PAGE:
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Gr 1-4- Swain bases this story on her father's remembrances of attending the August 1963 March on Washington, DC. Fed up with Janie's impulsive behavior, Mama sends the girl on a bus trip with her father to hear Martin Luther King, Jr., speak at the Lincoln Memorial. Not many "black folks" live in Janie's part of Indianapolis, but she's seen TV news reports of "coloreds" being sprayed with fire hoses and chased by police dogs in the South. While boarding the bus, she meets the wife of one of her father's employees. Mrs. Taylor is an elegant black woman who wears a matching suit and "hat like Mrs. Kennedy." During the journey, the driver can't locate a restaurant that will serve a "mixed crowd." When they stop at a gas station, Mrs. Taylor decides to ignore the "No Coloreds" sign over the restroom door. Inspired by her determination, Janie accompanies the woman and helps teach the young attendant a quiet lesson in compassion. Listening to Dr. King speak, Janie realizes that his dream is important for everyone, not just African Americans. The text effectively describes Janie's experiences, and readers can easily imagine how they would respond in similar situations. The illustrations provide a strong sense of the period. The soft earth tones and rounded forms create a mood of safety and stability. This heartfelt tale provides an unusual and compelling perspective on a historical event.-Lucinda Snyder Whitehurst, St. Christopher's School, Richmond, VA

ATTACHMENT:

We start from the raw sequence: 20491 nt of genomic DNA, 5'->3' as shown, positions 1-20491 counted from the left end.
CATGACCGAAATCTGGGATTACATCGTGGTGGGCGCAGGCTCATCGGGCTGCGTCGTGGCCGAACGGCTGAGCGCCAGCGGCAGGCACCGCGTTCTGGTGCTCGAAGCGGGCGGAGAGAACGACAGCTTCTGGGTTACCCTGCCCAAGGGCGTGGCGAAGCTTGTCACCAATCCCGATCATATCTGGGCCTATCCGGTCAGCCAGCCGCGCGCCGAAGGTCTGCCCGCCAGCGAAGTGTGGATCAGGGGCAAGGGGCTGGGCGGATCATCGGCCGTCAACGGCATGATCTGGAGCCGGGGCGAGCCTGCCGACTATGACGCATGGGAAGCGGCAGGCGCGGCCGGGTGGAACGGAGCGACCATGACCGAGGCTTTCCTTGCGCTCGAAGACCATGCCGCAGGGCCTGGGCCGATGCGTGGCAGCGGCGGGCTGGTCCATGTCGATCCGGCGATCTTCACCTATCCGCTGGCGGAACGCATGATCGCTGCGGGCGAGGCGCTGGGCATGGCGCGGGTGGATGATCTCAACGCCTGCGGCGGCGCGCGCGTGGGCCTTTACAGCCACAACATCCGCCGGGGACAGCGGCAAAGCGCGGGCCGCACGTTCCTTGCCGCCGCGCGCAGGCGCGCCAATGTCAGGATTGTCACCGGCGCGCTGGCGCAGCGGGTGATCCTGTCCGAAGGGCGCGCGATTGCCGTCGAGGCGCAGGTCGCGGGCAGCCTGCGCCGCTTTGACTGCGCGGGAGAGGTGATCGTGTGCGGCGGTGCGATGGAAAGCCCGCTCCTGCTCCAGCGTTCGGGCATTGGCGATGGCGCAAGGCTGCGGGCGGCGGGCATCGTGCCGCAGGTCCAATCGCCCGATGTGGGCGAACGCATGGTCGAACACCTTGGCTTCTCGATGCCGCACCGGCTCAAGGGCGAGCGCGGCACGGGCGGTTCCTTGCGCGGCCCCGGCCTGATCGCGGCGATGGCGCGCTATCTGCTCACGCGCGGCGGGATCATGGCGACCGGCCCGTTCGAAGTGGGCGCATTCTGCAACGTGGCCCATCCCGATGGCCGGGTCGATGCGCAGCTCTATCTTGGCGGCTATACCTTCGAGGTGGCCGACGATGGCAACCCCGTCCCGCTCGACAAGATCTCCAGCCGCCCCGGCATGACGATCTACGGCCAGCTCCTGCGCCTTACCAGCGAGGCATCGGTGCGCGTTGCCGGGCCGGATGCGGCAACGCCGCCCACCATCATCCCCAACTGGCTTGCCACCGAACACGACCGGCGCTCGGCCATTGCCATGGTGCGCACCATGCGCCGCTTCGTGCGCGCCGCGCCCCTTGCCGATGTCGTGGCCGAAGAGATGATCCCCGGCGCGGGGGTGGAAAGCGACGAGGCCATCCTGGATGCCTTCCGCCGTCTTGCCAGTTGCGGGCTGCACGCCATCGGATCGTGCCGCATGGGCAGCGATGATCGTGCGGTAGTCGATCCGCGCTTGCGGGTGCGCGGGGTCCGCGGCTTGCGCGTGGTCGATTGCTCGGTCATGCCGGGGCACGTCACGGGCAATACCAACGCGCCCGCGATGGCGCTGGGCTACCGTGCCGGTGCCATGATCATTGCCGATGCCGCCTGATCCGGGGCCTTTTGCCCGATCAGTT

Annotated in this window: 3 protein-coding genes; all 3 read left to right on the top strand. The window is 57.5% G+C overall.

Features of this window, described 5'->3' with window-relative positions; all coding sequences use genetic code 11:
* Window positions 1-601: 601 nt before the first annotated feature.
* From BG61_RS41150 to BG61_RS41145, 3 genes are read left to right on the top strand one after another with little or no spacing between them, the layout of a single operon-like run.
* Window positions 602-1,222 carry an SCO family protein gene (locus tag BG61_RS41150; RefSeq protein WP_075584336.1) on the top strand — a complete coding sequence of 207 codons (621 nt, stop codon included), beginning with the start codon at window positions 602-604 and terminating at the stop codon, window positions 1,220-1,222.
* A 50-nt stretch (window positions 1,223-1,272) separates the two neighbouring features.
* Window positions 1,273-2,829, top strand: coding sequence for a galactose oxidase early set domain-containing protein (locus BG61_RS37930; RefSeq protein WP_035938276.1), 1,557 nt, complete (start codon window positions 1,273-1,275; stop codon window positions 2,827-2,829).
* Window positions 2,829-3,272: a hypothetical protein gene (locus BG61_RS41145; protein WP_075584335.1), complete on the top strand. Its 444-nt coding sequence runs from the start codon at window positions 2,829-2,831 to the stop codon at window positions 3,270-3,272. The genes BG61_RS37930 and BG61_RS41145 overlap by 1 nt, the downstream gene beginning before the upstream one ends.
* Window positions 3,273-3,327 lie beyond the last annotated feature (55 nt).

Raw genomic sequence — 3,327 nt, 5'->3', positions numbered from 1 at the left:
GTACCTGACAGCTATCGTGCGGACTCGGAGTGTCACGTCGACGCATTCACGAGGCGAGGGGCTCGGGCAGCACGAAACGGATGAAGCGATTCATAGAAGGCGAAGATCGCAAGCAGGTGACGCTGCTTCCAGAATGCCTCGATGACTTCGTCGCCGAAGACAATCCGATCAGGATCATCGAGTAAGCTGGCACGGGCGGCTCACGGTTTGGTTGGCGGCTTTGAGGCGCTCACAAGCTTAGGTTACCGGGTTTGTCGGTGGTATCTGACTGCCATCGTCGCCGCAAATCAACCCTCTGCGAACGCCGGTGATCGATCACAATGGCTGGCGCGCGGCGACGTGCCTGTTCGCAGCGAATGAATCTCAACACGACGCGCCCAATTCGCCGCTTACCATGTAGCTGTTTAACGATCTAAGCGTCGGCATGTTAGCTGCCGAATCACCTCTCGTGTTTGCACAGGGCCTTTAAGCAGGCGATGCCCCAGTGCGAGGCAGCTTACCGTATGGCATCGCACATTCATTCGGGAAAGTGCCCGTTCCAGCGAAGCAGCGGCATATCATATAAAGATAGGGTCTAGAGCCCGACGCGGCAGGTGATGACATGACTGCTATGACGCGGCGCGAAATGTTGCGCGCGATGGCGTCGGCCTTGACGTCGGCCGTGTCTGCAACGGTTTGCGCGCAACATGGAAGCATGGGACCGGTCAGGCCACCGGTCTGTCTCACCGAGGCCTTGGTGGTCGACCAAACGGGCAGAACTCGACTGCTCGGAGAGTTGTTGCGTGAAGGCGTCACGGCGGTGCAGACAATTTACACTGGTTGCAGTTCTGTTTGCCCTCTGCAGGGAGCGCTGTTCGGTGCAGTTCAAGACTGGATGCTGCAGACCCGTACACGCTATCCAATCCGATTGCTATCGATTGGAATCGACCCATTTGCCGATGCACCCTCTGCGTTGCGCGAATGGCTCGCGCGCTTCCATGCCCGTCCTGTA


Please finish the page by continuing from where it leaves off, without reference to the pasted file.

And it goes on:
Posted March 2, 2008
This book is a great way to teach children about the civil rights movement. I think the illustrations capture the era very well. I would definitely recommend this book!
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Posted January 17, 2014
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